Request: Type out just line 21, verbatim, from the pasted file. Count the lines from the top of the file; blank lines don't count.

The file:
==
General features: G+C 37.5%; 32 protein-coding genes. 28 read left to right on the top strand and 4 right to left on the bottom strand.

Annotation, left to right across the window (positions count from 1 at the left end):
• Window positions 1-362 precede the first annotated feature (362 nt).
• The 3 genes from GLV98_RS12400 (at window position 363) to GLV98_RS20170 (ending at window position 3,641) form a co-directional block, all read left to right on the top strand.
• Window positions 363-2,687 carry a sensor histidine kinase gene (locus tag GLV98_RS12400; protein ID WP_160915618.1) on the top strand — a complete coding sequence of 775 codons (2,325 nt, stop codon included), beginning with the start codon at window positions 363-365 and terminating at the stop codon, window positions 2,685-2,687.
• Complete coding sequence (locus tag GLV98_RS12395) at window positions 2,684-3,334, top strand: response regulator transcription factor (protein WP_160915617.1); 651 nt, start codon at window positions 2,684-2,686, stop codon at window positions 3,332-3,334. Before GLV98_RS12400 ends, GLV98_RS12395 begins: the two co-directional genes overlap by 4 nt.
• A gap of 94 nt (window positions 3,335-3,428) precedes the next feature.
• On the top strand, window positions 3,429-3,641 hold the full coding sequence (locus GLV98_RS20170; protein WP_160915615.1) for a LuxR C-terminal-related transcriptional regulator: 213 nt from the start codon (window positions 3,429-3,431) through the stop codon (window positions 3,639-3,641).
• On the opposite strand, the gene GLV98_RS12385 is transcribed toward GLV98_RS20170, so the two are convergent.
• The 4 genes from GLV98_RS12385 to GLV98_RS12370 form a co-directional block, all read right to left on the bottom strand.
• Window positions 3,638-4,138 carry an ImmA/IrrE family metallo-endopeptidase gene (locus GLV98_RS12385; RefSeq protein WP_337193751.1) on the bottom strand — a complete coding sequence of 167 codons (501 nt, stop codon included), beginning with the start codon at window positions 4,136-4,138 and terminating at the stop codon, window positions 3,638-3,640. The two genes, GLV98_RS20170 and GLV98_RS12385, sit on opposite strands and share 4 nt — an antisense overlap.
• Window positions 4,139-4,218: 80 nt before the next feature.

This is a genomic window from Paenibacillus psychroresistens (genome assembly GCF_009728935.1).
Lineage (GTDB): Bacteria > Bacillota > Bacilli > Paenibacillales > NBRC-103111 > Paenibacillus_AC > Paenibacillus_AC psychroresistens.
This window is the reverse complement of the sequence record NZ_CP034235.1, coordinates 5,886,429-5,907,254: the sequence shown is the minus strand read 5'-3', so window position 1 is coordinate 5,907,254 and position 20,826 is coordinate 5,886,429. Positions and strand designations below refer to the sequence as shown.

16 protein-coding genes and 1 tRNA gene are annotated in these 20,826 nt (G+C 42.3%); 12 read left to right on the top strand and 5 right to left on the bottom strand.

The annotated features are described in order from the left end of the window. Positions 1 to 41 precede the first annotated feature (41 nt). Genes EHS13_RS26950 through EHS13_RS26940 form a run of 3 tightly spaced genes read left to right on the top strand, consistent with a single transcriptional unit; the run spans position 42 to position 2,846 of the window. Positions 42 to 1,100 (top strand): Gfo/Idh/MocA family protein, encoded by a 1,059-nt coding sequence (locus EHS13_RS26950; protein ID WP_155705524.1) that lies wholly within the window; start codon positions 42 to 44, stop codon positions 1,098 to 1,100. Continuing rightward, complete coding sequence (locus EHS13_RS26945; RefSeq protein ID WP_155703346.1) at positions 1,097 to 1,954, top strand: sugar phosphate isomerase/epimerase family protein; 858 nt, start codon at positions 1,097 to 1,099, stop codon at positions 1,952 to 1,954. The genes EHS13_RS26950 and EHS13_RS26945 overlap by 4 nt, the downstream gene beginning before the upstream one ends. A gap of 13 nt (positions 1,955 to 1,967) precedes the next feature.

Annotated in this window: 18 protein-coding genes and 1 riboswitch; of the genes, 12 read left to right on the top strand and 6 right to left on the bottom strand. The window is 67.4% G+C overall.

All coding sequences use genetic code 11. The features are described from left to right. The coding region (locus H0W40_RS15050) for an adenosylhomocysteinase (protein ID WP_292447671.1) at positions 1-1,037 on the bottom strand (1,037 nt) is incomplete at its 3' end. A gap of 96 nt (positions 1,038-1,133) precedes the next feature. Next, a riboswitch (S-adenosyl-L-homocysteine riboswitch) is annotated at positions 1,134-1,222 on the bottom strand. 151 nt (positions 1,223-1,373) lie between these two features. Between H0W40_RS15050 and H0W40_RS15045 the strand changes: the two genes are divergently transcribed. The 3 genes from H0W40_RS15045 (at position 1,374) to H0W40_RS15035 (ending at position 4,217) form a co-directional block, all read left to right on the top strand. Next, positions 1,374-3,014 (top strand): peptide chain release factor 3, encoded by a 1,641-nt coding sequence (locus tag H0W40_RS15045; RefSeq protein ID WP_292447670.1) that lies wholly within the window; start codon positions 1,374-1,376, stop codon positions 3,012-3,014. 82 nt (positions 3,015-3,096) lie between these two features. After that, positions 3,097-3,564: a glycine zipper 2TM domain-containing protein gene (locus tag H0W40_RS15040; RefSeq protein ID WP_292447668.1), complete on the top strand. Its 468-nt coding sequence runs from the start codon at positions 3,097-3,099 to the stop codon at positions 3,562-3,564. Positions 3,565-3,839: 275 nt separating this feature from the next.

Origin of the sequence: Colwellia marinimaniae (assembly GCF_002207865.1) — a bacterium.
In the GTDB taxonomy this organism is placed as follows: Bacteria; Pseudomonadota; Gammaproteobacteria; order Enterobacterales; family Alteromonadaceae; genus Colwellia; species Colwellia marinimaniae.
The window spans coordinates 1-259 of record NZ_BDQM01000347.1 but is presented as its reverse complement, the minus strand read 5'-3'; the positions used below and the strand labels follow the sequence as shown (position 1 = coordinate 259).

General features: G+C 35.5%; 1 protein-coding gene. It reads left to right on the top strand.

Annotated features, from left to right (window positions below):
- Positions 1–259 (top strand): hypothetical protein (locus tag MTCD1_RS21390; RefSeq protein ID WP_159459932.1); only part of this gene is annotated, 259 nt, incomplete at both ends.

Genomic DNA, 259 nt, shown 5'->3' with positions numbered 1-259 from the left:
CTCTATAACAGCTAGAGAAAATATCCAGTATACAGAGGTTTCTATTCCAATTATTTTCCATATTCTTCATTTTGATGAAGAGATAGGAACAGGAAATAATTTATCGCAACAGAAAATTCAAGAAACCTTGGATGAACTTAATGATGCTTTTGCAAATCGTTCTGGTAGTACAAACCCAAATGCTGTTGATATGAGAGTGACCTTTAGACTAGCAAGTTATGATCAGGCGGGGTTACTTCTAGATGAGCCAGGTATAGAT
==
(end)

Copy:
In the GTDB taxonomy this organism is placed as follows: Bacteria; Pseudomonadota; Gammaproteobacteria; order Enterobacterales; family Alteromonadaceae; genus Colwellia; species Colwellia marinimaniae.